The Risks Facing Oil Markets Have Changed

At a Glance

  • Roundtable with economists, traders examines the effect of surging U.S. production and geopolitical events in the Middle East
  • The Middle East oil risk premium is a fraction of what it was a decade ago  

The mid-September 2019 drone strike on a Saudi Arabian oil facility and the early January 2020 killing of an Iranian general and retaliation on a U.S. military base in Iraq were both events that caused an abrupt $5-8/barrel increase in the price of oil followed by a quick reversal.  A decade or two ago, these events would have triggered a $20/barrel increase, which would not have dissipated very quickly.

What has changed over the years has been the surge in shale oil production, making the United States the world’s largest oil producer and ramping up U.S. petroleum exports.

Shale producers are active hedgers compared to deep well producers.  Shale wells have an 18-24 month lifespan, and then new wells must be drilled to maintain production.  When prices spike higher, shale producers can be quick sellers of future production, as a hedge for future profits, contributing to the rapid return to the previous pricing structure.

Also, the recent two spikes in oil prices came at a time of relatively high inventories, lessening the price shocks. Longer-term, the amount of new capital expenditures (capex) going into the U.S. shale market is declining, portending a slowing of production growth from the U.S. down the road.

Short-term, the Novel Coronavirus has dampened Chinese growth expectations and hit the price of oil hard.  This is likely to be a temporary factor, reversing once the virus is contained.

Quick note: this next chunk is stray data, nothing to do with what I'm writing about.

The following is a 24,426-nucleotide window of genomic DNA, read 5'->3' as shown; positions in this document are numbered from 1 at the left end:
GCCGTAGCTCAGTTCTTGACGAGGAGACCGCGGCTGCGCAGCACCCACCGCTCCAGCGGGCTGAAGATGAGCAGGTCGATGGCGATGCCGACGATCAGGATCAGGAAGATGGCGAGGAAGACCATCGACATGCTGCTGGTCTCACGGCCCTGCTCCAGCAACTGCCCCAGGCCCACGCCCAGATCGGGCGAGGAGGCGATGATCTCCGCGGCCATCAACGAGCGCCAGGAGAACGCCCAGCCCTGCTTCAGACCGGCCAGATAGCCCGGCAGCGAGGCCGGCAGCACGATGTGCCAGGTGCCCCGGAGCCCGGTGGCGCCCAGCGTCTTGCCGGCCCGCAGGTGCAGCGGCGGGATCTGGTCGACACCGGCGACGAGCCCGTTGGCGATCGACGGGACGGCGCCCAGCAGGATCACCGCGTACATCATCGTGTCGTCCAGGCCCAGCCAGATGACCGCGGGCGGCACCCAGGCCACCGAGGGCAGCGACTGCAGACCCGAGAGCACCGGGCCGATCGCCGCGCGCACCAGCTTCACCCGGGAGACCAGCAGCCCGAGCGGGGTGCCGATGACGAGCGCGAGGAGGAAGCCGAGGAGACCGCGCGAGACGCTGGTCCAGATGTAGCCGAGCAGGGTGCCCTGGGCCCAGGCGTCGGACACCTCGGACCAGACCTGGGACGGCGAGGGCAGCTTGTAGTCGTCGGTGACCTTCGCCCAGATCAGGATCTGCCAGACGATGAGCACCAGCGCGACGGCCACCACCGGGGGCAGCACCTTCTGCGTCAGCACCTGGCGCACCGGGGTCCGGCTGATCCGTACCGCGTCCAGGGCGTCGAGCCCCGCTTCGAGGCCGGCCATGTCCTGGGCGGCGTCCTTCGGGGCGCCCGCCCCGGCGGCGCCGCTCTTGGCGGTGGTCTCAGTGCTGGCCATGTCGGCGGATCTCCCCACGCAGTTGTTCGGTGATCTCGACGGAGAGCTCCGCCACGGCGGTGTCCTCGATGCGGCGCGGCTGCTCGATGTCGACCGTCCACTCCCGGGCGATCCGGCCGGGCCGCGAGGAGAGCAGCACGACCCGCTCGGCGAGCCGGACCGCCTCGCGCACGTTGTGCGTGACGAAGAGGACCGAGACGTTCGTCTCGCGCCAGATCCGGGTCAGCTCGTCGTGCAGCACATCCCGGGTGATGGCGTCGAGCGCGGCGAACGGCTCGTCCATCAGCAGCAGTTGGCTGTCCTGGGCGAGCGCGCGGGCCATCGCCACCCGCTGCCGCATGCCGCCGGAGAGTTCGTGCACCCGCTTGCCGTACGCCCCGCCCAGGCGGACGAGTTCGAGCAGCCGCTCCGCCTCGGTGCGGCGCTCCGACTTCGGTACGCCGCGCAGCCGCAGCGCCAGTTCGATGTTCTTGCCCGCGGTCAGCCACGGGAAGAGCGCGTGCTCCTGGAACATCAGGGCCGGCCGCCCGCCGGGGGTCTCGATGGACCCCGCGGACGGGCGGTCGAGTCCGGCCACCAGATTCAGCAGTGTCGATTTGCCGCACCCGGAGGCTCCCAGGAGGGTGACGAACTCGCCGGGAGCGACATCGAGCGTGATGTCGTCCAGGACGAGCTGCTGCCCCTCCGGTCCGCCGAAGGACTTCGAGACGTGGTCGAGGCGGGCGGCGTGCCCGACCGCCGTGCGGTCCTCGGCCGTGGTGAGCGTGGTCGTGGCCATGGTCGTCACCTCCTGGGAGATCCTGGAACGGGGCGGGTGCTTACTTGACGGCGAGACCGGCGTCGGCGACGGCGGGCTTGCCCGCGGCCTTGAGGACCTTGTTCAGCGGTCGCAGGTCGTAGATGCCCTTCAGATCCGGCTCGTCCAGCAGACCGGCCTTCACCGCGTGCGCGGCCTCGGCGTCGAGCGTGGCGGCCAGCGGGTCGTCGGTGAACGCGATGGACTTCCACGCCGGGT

Currently, we believe that the Mideast oil risk premium – the extra return vs. a risk-free asset – is about $5-8/barrel.  Those worried about increasing U.S.-Iran tensions, declining inventories, less capex spending, etc., might view this as too low.

If these factors continue to pose risk for the oil markets, that may indeed be the case.

Watch Angie Miles, Jim Iuorio, Blu Putnam and Erik Norland discuss the state of oil market risk in the video above.

Bluford (Blu) Putnam has served as Managing Director and Chief Economist of CME Group since May 2011. He is responsible for leading economic analysis on global financial markets by identifying emerging trends, evaluating economic factors and forecasting their impact. Prior to joining CME Group, Putnam gained more than 35 years of experience in the financial services industry with concentrations in central banking, investment research and portfolio management. He has authored five books on international finance.

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